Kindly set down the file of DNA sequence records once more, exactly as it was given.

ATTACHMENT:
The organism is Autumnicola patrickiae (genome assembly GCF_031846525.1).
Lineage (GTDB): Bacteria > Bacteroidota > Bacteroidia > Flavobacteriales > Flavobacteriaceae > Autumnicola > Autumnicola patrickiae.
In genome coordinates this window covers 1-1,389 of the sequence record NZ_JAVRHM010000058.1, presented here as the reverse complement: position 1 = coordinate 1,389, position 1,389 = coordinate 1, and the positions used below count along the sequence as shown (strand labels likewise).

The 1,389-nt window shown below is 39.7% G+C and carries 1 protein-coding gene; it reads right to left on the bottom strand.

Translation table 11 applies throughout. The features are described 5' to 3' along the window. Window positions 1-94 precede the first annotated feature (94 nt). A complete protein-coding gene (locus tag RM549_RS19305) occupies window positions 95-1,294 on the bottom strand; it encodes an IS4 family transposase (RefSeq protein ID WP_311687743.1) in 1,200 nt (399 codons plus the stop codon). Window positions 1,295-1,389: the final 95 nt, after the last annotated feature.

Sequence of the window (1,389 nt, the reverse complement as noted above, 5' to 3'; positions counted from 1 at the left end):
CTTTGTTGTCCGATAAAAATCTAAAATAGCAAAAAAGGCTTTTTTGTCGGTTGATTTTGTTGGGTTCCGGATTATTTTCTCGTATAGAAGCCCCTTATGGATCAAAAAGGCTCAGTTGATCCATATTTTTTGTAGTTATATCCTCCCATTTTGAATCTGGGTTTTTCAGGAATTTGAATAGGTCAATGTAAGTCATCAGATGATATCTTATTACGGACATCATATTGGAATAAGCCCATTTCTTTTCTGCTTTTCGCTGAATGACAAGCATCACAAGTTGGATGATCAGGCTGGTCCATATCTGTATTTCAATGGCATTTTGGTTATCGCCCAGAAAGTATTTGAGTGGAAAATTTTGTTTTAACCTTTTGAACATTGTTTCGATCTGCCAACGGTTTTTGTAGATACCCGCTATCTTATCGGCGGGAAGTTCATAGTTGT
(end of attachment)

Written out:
The organism is Autumnicola patrickiae (genome assembly GCF_031846525.1).
Lineage (GTDB): Bacteria > Bacteroidota > Bacteroidia > Flavobacteriales > Flavobacteriaceae > Autumnicola > Autumnicola patrickiae.
In genome coordinates this window covers 1-1,389 of the sequence record NZ_JAVRHM010000058.1, presented here as the reverse complement: position 1 = coordinate 1,389, position 1,389 = coordinate 1, and the positions used below count along the sequence as shown (strand labels likewise).

The 1,389-nt window shown below is 39.7% G+C and carries 1 protein-coding gene; it reads right to left on the bottom strand.

Translation table 11 applies throughout. The features are described 5' to 3' along the window. Window positions 1-94 precede the first annotated feature (94 nt). A complete protein-coding gene (locus tag RM549_RS19305) occupies window positions 95-1,294 on the bottom strand; it encodes an IS4 family transposase (RefSeq protein ID WP_311687743.1) in 1,200 nt (399 codons plus the stop codon). Window positions 1,295-1,389: the final 95 nt, after the last annotated feature.

Sequence of the window (1,389 nt, the reverse complement as noted above, 5' to 3'; positions counted from 1 at the left end):
CTTTGTTGTCCGATAAAAATCTAAAATAGCAAAAAAGGCTTTTTTGTCGGTTGATTTTGTTGGGTTCCGGATTATTTTCTCGTATAGAAGCCCCTTATGGATCAAAAAGGCTCAGTTGATCCATATTTTTTGTAGTTATATCCTCCCATTTTGAATCTGGGTTTTTCAGGAATTTGAATAGGTCAATGTAAGTCATCAGATGATATCTTATTACGGACATCATATTGGAATAAGCCCATTTCTTTTCTGCTTTTCGCTGAATGACAAGCATCACAAGTTGGATGATCAGGCTGGTCCATATCTGTATTTCAATGGCATTTTGGTTATCGCCCAGAAAGTATTTGAGTGGAAAATTTTGTTTTAACCTTTTGAACATTGTTTCGATCTGCCAACGGTTTTTGTAGATACCCGCTATCTTATCGGCGGGAAGTTCATAGTTGT